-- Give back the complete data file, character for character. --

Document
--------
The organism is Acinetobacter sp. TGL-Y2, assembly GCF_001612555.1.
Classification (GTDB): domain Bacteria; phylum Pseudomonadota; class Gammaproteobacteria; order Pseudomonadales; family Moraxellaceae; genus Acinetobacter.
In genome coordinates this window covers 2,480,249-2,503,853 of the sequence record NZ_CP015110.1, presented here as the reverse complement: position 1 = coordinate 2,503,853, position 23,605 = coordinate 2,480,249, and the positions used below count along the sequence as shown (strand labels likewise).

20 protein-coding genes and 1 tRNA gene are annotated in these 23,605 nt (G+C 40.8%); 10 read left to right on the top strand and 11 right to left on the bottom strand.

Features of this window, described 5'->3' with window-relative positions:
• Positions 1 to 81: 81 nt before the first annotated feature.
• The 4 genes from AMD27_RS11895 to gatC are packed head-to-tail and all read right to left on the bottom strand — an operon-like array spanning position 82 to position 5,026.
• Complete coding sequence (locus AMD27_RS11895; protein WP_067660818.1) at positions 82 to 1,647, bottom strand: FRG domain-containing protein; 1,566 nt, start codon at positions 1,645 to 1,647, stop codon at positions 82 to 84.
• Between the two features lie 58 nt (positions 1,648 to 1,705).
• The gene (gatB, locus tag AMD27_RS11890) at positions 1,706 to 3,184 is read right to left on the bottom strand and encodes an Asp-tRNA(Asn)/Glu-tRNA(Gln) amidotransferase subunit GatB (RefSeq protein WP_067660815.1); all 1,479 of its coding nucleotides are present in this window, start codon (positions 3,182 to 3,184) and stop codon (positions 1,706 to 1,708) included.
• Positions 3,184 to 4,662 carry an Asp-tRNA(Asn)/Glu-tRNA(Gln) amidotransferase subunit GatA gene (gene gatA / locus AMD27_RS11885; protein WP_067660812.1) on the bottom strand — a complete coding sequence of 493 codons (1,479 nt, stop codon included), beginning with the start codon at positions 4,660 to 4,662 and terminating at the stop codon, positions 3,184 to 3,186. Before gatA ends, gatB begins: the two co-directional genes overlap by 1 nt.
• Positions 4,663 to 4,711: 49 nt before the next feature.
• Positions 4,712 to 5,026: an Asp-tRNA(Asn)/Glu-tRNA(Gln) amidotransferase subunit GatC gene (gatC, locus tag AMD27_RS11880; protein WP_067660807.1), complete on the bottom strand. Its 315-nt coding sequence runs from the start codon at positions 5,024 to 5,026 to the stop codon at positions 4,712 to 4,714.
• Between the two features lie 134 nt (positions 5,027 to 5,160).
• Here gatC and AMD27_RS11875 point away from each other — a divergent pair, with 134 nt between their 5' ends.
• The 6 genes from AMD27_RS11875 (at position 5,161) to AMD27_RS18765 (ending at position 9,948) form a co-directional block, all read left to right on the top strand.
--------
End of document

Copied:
The organism is Acinetobacter sp. TGL-Y2, assembly GCF_001612555.1.
Classification (GTDB): domain Bacteria; phylum Pseudomonadota; class Gammaproteobacteria; order Pseudomonadales; family Moraxellaceae; genus Acinetobacter.
In genome coordinates this window covers 2,480,249-2,503,853 of the sequence record NZ_CP015110.1, presented here as the reverse complement: position 1 = coordinate 2,503,853, position 23,605 = coordinate 2,480,249, and the positions used below count along the sequence as shown (strand labels likewise).

20 protein-coding genes and 1 tRNA gene are annotated in these 23,605 nt (G+C 40.8%); 10 read left to right on the top strand and 11 right to left on the bottom strand.

Features of this window, described 5'->3' with window-relative positions:
• Positions 1 to 81: 81 nt before the first annotated feature.
• The 4 genes from AMD27_RS11895 to gatC are packed head-to-tail and all read right to left on the bottom strand — an operon-like array spanning position 82 to position 5,026.
• Complete coding sequence (locus AMD27_RS11895; protein WP_067660818.1) at positions 82 to 1,647, bottom strand: FRG domain-containing protein; 1,566 nt, start codon at positions 1,645 to 1,647, stop codon at positions 82 to 84.
• Between the two features lie 58 nt (positions 1,648 to 1,705).
• The gene (gatB, locus tag AMD27_RS11890) at positions 1,706 to 3,184 is read right to left on the bottom strand and encodes an Asp-tRNA(Asn)/Glu-tRNA(Gln) amidotransferase subunit GatB (RefSeq protein WP_067660815.1); all 1,479 of its coding nucleotides are present in this window, start codon (positions 3,182 to 3,184) and stop codon (positions 1,706 to 1,708) included.
• Positions 3,184 to 4,662 carry an Asp-tRNA(Asn)/Glu-tRNA(Gln) amidotransferase subunit GatA gene (gene gatA / locus AMD27_RS11885; protein WP_067660812.1) on the bottom strand — a complete coding sequence of 493 codons (1,479 nt, stop codon included), beginning with the start codon at positions 4,660 to 4,662 and terminating at the stop codon, positions 3,184 to 3,186. Before gatA ends, gatB begins: the two co-directional genes overlap by 1 nt.
• Positions 4,663 to 4,711: 49 nt before the next feature.
• Positions 4,712 to 5,026: an Asp-tRNA(Asn)/Glu-tRNA(Gln) amidotransferase subunit GatC gene (gatC, locus tag AMD27_RS11880; protein WP_067660807.1), complete on the bottom strand. Its 315-nt coding sequence runs from the start codon at positions 5,024 to 5,026 to the stop codon at positions 4,712 to 4,714.
• Between the two features lie 134 nt (positions 5,027 to 5,160).
• Here gatC and AMD27_RS11875 point away from each other — a divergent pair, with 134 nt between their 5' ends.
• The 6 genes from AMD27_RS11875 (at position 5,161) to AMD27_RS18765 (ending at position 9,948) form a co-directional block, all read left to right on the top strand.